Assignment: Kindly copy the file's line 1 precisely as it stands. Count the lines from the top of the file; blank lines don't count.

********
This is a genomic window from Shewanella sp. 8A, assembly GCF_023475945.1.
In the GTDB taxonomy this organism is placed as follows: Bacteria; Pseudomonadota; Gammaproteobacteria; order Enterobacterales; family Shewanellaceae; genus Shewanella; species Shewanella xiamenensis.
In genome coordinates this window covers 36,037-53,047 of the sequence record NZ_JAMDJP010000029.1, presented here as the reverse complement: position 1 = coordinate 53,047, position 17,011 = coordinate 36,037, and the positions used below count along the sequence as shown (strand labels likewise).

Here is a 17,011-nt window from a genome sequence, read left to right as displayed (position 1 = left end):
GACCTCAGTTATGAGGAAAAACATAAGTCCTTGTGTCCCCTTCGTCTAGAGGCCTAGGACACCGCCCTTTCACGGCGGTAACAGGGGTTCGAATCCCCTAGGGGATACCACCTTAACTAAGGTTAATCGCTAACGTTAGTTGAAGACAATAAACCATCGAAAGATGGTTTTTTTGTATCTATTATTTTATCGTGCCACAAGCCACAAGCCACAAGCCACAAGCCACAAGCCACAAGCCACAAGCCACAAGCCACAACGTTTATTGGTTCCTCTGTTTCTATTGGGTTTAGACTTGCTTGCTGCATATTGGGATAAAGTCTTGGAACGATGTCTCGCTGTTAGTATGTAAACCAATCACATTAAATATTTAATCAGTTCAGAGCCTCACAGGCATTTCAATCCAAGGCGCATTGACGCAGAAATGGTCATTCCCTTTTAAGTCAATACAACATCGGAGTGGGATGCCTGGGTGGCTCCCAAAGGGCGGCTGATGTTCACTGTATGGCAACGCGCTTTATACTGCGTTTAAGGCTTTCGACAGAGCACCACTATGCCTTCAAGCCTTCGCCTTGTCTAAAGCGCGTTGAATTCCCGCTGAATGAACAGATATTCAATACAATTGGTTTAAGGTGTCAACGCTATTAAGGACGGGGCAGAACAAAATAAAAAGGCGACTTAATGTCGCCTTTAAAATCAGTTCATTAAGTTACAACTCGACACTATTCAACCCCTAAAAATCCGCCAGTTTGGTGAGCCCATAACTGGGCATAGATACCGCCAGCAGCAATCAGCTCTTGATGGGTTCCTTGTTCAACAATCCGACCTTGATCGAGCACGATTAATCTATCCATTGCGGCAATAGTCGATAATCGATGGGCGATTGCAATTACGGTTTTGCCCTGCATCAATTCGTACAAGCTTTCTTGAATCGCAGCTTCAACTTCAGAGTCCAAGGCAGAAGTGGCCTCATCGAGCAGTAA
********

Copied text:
This is a genomic window from Shewanella sp. 8A, assembly GCF_023475945.1.